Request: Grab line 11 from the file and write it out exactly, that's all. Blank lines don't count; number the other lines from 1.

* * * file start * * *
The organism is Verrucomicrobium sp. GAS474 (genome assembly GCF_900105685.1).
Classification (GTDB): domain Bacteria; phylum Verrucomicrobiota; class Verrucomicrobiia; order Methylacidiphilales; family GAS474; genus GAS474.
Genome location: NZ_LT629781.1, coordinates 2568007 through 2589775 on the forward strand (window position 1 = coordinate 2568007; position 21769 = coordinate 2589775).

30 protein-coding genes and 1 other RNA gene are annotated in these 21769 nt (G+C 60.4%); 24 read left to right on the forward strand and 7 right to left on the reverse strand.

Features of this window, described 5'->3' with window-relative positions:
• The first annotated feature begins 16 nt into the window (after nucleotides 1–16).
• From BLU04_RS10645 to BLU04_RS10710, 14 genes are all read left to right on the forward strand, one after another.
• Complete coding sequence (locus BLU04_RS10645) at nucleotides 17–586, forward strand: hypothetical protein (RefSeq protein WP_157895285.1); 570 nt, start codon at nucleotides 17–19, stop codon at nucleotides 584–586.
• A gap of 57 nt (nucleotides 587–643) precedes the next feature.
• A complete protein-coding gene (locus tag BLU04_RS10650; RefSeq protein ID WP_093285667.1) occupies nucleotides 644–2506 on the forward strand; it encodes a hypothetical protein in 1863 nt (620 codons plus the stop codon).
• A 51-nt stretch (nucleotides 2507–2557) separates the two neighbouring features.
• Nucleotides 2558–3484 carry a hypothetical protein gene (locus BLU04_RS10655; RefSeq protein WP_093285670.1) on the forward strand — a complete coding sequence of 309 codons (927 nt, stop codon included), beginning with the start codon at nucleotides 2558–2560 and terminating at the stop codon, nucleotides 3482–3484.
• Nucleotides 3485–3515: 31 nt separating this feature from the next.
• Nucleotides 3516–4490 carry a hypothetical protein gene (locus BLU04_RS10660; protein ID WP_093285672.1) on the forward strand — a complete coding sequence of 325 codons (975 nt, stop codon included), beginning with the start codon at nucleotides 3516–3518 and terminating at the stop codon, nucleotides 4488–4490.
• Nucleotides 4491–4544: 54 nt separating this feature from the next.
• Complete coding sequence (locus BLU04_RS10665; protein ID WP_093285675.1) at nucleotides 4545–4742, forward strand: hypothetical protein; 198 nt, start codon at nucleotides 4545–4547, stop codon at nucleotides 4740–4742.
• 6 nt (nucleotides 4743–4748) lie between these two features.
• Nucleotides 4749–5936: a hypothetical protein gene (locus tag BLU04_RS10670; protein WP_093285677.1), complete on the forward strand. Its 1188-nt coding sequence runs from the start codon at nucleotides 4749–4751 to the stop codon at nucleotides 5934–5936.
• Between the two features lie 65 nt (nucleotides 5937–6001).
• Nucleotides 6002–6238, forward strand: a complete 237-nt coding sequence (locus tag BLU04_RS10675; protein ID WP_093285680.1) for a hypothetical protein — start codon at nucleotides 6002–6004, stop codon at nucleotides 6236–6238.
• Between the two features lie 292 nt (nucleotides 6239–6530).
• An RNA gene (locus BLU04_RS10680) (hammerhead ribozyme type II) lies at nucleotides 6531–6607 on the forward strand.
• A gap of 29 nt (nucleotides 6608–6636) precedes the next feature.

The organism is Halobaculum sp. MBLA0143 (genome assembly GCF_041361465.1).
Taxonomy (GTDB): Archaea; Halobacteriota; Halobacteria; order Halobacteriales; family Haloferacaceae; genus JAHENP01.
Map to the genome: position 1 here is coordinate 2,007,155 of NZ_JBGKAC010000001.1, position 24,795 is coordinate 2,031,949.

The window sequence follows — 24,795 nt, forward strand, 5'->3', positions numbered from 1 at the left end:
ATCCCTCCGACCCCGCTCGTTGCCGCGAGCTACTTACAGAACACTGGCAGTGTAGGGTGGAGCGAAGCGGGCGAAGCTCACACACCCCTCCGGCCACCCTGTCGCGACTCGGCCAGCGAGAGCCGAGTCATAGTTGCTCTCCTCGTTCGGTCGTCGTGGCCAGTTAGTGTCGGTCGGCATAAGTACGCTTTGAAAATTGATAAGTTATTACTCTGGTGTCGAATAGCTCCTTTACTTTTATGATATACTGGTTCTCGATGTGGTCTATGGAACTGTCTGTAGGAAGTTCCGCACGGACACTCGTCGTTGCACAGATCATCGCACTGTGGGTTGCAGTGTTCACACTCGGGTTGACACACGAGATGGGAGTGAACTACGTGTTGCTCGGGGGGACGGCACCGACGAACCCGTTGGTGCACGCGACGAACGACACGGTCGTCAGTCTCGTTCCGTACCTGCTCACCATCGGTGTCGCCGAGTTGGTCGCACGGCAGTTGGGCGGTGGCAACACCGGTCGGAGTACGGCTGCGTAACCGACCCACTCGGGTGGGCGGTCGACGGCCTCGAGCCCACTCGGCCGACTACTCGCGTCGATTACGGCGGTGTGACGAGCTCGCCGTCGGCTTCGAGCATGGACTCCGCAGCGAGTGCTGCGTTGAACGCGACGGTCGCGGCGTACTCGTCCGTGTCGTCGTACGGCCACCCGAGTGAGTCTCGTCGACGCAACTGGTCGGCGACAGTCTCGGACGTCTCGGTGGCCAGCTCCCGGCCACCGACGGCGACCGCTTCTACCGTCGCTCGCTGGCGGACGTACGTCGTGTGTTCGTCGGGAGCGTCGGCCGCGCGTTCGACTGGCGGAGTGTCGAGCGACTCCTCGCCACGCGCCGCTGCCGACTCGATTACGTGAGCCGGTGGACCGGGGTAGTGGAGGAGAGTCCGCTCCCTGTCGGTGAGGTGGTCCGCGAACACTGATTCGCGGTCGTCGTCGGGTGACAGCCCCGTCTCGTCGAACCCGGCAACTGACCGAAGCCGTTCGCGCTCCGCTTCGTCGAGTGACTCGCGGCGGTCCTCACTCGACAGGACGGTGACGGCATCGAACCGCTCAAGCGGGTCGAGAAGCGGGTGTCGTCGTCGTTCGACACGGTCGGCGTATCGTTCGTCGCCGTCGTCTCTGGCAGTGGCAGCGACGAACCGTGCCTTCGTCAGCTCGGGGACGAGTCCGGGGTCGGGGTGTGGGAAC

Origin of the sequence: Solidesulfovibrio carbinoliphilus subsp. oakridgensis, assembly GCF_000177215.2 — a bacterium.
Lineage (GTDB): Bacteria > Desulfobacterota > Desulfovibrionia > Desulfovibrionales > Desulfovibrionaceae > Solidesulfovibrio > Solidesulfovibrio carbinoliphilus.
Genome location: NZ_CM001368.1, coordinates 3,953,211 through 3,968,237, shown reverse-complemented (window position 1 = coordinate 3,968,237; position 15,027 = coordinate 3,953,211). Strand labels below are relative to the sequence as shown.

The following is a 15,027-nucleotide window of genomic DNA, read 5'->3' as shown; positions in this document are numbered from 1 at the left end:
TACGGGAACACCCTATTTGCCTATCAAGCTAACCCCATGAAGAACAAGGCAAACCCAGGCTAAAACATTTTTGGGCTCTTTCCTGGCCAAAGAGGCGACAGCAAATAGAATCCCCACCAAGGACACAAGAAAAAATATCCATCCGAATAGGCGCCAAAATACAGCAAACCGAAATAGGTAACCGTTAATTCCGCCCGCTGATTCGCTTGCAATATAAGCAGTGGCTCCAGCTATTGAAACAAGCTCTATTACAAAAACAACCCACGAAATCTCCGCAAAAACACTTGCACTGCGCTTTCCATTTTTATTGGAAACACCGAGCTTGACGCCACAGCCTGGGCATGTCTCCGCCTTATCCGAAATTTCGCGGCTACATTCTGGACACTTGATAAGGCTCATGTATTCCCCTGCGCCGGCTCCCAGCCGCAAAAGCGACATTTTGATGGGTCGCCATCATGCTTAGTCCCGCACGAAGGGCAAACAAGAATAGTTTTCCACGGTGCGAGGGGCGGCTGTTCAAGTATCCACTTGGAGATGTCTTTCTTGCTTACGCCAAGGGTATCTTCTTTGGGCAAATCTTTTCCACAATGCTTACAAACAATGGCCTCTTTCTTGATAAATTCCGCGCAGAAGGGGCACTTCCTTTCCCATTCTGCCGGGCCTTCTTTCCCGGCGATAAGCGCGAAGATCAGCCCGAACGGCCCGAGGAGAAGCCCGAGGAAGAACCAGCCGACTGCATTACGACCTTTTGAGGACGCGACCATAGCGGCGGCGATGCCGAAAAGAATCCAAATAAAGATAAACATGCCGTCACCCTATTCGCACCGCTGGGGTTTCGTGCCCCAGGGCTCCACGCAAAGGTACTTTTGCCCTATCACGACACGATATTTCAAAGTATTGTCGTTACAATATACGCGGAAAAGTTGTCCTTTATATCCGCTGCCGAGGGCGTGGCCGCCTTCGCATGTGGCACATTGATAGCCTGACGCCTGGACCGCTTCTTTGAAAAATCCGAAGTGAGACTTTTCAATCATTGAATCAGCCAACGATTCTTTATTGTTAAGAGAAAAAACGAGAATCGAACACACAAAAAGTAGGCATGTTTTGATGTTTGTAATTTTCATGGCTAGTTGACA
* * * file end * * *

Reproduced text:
• A 51-nt stretch (nucleotides 2507–2557) separates the two neighbouring features.